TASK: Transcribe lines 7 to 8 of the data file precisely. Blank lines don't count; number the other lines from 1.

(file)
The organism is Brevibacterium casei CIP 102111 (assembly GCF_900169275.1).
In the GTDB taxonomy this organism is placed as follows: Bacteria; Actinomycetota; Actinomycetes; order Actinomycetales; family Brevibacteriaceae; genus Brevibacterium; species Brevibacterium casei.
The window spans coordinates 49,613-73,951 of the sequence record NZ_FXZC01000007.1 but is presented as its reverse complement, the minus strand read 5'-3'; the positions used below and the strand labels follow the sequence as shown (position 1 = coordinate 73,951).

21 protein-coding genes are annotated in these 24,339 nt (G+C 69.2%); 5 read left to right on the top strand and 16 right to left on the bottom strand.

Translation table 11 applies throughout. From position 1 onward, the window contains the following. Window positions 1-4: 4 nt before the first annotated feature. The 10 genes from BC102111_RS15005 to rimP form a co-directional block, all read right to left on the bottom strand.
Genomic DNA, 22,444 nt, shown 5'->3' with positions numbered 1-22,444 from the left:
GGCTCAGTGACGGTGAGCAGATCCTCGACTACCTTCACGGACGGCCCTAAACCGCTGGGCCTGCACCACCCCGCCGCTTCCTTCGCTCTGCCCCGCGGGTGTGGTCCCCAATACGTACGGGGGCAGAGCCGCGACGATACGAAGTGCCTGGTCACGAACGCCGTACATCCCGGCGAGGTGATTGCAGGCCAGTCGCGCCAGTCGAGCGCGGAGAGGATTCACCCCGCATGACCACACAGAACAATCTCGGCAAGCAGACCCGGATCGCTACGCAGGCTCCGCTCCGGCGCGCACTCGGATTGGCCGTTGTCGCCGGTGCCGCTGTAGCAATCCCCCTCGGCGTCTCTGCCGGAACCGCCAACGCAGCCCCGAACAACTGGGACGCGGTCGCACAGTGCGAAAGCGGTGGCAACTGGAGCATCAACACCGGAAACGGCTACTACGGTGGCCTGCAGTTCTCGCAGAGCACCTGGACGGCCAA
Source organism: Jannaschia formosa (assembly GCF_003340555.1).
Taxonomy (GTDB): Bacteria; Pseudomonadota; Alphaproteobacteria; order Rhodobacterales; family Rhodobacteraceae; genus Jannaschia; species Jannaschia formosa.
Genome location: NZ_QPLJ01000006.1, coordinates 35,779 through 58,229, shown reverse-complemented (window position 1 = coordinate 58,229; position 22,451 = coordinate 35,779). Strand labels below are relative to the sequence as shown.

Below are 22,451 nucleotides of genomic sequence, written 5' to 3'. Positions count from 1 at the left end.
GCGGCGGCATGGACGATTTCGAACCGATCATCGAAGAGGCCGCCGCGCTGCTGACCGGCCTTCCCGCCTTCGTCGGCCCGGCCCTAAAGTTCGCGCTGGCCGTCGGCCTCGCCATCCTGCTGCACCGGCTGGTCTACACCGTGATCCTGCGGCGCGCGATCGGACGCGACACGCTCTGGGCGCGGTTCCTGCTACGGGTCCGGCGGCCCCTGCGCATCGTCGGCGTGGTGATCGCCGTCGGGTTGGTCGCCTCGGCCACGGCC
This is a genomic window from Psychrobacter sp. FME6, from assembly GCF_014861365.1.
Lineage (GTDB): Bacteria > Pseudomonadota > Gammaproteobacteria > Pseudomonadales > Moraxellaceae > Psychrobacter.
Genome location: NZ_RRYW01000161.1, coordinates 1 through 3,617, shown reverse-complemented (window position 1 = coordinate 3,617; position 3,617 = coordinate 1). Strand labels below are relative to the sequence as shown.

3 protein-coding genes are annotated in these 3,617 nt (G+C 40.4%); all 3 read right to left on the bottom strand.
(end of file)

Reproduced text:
GGCTCAGTGACGGTGAGCAGATCCTCGACTACCTTCACGGACGGCCCTAAACCGCTGGGCCTGCACCACCCCGCCGCTTCCTTCGCTCTGCCCCGCGGGTGTGGTCCCCAATACGTACGGGGGCAGAGCCGCGACGATACGAAGTGCCTGGTCACGAACGCCGTACATCCCGGCGAGGTGATTGCAGGCCAGTCGCGCCAGTCGAGCGCGGAGAGGATTCACCCCGCATGACCACACAGAACAATCTCGGCAAGCAGACCCGGATCGCTACGCAGGCTCCGCTCCGGCGCGCACTCGGATTGGCCGTTGTCGCCGGTGCCGCTGTAGCAATCCCCCTCGGCGTCTCTGCCGGAACCGCCAACGCAGCCCCGAACAACTGGGACGCGGTCGCACAGTGCGAAAGCGGTGGCAACTGGAGCATCAACACCGGAAACGGCTACTACGGTGGCCTGCAGTTCTCGCAGAGCACCTGGACGGCCAA
Source organism: Jannaschia formosa (assembly GCF_003340555.1).